Ukraine war: Vladimir Putin gets a tractor for his 70th birthday

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CertificateImage source, President of Republic of Belarus

Image caption,

Mr Putin was given a certificate to say he had been presented with a Belarusian tractor

By Patrick Jackson

BBC News

A tractor is one of the odder gifts for Vladimir Putin, as Russia's president, a pariah in the West since his invasion of Ukraine, turns 70.

It was given him by his Belarusian ally, Alexander Lukashenko, whose country boasts a tractor works.

Mr Lukashenko confirmed the news as he visited his fellow strongman's home city, St Petersburg, for talks.

Mr Putin was hosting other leaders of ex-Soviet states as the war fanned by his invasion raged.

Faced with successful Ukrainian counter-attacks, he hinted at problems this week, describing the situation in regions he recently annexed as "restive".

But on Friday, his allies lavished praise and gifts on the man who has led Russia, whether as president or prime minister, for more than two decades.

Mr Lukashenko, Europe's self-styled "last dictator" who has been in power even longer than the Russian leader (since 1994) and whose administration is also under Western sanctions, came to St Petersburg with a gift certificate for the Belarusian-made vehicle.

The Minsk Tractor Works is the flagship of Belarusian industry.

It was not immediately clear how Mr Putin responded to the big-wheeled gift, which had to compete with mountains of melons and watermelons from Tajikistan's President, Emomali Rahmon.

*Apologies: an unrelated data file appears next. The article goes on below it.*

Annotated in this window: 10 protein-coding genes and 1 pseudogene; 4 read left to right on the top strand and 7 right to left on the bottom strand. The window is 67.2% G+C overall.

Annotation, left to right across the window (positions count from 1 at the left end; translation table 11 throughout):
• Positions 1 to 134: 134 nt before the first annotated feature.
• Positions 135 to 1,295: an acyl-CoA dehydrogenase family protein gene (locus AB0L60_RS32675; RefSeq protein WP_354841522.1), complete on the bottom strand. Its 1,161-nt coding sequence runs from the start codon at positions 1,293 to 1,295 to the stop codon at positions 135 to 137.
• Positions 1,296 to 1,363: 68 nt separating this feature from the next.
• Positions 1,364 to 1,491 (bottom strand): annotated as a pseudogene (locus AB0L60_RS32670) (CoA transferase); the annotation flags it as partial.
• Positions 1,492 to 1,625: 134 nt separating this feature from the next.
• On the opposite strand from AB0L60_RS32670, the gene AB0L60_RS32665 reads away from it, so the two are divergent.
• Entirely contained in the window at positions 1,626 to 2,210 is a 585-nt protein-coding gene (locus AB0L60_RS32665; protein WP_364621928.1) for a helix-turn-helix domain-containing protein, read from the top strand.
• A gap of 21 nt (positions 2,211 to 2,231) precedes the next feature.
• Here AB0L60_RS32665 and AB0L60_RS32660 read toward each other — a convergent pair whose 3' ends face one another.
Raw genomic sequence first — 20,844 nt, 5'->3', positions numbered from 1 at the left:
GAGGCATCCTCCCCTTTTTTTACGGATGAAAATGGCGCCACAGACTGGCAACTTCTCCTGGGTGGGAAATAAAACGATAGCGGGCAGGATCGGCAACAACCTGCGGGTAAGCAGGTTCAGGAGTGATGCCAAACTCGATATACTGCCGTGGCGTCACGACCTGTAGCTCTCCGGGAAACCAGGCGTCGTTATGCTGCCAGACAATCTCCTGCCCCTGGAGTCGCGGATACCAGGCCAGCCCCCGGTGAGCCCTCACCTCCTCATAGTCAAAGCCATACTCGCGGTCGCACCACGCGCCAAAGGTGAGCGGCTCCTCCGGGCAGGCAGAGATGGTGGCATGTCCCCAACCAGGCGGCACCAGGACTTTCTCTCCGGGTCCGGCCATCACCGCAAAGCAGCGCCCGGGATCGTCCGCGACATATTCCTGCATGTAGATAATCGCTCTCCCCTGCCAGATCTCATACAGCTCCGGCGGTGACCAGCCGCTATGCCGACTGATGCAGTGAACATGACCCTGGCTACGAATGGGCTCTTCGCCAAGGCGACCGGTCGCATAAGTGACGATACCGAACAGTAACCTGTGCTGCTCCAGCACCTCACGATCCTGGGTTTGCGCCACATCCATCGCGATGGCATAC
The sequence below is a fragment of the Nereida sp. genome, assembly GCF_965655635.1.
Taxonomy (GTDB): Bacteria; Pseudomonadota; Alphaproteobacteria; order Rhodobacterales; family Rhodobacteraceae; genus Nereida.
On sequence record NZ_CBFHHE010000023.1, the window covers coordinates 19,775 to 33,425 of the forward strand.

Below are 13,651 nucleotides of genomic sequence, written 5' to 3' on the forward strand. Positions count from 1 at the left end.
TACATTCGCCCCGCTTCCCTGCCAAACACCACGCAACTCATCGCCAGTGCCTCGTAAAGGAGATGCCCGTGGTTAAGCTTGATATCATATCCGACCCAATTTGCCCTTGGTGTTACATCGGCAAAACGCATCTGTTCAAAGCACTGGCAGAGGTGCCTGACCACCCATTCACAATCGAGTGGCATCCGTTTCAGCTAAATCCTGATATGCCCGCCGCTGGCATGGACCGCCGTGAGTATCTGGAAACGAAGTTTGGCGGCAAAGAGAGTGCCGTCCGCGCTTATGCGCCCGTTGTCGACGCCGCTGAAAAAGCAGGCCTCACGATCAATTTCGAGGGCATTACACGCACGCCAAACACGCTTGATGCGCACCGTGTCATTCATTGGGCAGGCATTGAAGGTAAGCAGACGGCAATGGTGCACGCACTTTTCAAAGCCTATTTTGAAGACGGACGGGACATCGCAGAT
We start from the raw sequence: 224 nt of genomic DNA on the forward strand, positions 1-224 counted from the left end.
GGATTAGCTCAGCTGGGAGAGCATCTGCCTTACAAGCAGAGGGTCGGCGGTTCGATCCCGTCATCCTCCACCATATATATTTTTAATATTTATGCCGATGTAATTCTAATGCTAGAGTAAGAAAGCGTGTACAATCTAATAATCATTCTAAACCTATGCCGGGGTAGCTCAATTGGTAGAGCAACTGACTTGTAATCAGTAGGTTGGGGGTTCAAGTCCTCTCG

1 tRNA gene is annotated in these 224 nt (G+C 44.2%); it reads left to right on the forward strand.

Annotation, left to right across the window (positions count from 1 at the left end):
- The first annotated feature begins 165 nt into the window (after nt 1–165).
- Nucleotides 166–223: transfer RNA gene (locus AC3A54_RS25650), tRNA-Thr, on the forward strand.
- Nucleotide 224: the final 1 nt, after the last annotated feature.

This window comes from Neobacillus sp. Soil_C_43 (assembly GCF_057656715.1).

However, it is a fact that Mr Putin has been frequently seen in tractors for some years now.

Image source, Getty Images

Image caption,

Trying out a Fendt tractor with the then German Chancellor, Gerhard Schroeder, at a trade fair in Hanover in 2005

Image source, AFP

Image caption,

At the wheel on a visit to the Russian city of Tambov in 2010

Image source, Getty Images

Image caption,

Experiencing a tractor simulator at a factory in Rostov-on-Don in 2018

Along with the gifts came praise for Mr Putin for "transforming the image of Russia, strengthening its sovereignty and its defence capability, and protecting its national interests", in the words of the head of the Russian Orthodox Church, Patriarch Kirill.

"The number one patriot in the world" was how Ramzan Kadyrov, Chechnya's Moscow-backed leader, put it.

Further afield, but dealing with similar international isolation, North Korean leader Kim Jong-un congratulated the man in the Kremlin for "crushing the challenges and threats of the United States".

Mr Putin's enemies used the occasion of his birthday again to depict him as a war criminal trying to destroy another country while ruining his own.

Ukrainian Defence Minister Oleksii Reznikov called on Russia's military to reject him and refuse to fight his war, saying Mr Putin was "hiding in a bunker rather than standing" with his soldiers.

In the Czech capital, Prague, demonstrators mocked Russia's president with a giant dummy depicting him as a naked emperor sitting on a golden toilet.

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